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Peter Espeut | The dark decades of the JCF

Published:Friday | May 3, 2019 | 12:00 AM

In an interview with Nationwide talk-show host Cliff Hughes last Monday (April 29, 2019), acting deputy police commissioner in charge of crime, Fitz Bailey, said that the suspected murder of a businessman, Sheldon ‘Junior Biggs’ Daley, allegedly by three rogue policemen, is a dark day for the Jamaica Constabulary Force (JCF).

I could not agree more, but I would have to add that it is only one dark day out of many dark days for the JCF over the last 50 years.

I was at the National Stadium on February 2, 1971, for the football match between Santos of Brazil and Chelsea of England when Edison Arantes do Nascimento – better known as Pelé – playing for Santos, scored the goal in the 1-0 win. I saw an enthusiastic youth invade the field to hug Pelé, and as he was being beaten with a baton by the police, I saw Pelé hug him to shield him and take some of the blows. I think that was a dark day for the JCF.

In August 1999, Michael Gayle, a rephrase young man, was taken off his bicycle and beaten by policemen on the street during a cordon-and-search operation. He vomited blood in the police station and later died of the wounds. I think that was a dark day for the JCF.

Then there was the killing of the ‘Braeton Seven’ at 1088 Fifth Seal Way on March 14, 2001, and the killing of four persons at Kraal, Clarendon, on May 7, 2003. I think those were dark days for the JCF.

In Negril in 2010, numerous eyewitnesses reported that Fredrick ‘Mickey’ Hill was confronted by a group of seven or eight policeman, some wearing masks or with ‘kerchiefs’ tied over their faces. They demanded that he tell them what was in a ‘scandal’ bag that he had. In the process of showing them the contents – cornmeal and condensed milk – the police opened fire, and Hill was shot at least three times at point-blank range. He died on the spot. Another load of policemen came and removed Hill’s body in the back of a police jeep, while the original police party got back in the police bus and drove away. I think that was a dark day for the JCF.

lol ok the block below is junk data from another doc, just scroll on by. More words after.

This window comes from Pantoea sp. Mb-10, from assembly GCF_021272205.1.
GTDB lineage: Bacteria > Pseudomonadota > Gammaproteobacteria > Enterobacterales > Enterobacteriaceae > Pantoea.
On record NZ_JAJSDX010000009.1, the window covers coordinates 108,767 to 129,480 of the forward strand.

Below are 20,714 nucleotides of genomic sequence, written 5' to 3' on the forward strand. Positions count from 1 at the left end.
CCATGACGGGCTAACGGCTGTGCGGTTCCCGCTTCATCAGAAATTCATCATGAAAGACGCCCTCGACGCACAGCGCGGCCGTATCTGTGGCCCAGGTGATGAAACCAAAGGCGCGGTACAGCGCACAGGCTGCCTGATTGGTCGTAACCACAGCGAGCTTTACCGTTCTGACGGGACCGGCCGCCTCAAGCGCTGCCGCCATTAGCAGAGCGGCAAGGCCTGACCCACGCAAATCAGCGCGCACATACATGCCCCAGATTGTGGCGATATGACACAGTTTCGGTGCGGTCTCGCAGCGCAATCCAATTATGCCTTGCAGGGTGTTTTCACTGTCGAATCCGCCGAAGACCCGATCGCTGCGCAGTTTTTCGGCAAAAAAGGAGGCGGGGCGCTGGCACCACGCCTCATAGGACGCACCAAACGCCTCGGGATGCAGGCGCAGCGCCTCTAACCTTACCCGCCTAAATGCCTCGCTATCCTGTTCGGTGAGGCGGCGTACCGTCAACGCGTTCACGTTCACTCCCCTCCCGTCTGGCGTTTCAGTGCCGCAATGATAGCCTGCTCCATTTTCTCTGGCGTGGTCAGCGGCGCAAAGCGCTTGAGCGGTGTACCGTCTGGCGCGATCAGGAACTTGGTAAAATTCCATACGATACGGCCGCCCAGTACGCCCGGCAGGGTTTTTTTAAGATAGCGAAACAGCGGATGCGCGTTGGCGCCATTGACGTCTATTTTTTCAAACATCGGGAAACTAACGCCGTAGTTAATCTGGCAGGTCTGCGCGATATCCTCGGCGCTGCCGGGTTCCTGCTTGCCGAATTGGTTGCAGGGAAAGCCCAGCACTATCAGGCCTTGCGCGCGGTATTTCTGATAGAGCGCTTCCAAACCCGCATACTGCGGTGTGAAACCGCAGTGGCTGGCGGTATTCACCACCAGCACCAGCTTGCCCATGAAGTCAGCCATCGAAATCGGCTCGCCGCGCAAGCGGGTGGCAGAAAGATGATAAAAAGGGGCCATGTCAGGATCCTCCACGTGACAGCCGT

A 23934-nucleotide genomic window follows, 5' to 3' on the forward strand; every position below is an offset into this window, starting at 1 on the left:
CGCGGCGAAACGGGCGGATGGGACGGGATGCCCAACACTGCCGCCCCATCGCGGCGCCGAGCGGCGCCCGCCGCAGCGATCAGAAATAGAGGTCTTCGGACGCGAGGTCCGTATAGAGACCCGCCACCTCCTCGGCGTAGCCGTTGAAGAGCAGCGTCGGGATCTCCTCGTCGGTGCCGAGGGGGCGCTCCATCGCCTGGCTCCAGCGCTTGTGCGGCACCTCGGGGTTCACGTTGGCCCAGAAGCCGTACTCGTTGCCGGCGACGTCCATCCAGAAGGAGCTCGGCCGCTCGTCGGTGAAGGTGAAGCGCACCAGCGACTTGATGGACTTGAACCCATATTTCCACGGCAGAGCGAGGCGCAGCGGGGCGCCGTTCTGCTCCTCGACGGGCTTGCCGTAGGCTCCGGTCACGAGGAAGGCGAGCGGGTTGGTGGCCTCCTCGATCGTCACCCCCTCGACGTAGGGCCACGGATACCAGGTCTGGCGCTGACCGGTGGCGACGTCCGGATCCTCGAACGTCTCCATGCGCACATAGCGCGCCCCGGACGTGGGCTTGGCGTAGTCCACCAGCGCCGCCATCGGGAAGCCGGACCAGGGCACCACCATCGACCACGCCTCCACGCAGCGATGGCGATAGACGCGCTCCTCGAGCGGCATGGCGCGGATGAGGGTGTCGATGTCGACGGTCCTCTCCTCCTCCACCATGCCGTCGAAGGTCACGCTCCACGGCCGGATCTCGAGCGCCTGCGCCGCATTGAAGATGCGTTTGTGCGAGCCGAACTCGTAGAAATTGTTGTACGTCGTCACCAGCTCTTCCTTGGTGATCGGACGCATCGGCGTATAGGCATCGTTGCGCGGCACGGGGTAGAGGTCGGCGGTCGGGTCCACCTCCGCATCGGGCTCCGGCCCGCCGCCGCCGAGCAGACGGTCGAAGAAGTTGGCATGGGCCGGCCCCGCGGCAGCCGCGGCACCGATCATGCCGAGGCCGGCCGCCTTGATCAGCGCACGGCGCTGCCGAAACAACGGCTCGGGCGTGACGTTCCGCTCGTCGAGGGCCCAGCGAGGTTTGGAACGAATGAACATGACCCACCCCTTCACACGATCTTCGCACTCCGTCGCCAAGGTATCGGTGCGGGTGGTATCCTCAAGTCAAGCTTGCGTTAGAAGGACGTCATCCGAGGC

On June 2, 2012, Jamaican police shot dead 25-year-old Kavorn Shue at his home on Jarrett Lane off Mountain View Avenue. The police reported that he had fired at a team of officers who had gone to his house, who returned the fire, and Shue was shot dead. Jarrett Lane residents said that the youth was asleep and was taken from his bed and shot in cold blood by the police.

Shue was the sports coordinator for the Mountain View Police Youth Club and was preparing to join the police force. The police admitted that the assassination was a case of mistaken identity. I think that was a dark day for the JCF.


I have been writing about extrajudicial police killings for over 25 years in this column through the tenure of many national security ministers, including K.D. Knight, Peter Phillips, and Horace Chang – under whose watch police killings were of world-beating standards. In 2017, Jamaica had the highest rate of police killings in the world! I think that these have been dark decades for the JCF and for their masters in the political directorate.

In his contribution to the 2018 Sectoral Debate, newly minted National Security Minister Dr Horace Chang announced that “during this financial year, there will be a holistic approach to police transformation, moving from a Force to an effective, efficient service”.

Minister Chang announced: “We are far advanced, Mr Speaker, with the drafting of the legislation to govern the new police service, as well as an effective oversight mechanism for policing functions”.

In 2019, we are still in the dark days of the JCF – and of their masters in the political directorate. Will it ever end?

Peter Espeut is a sociologist and a development scientist. Email feedback to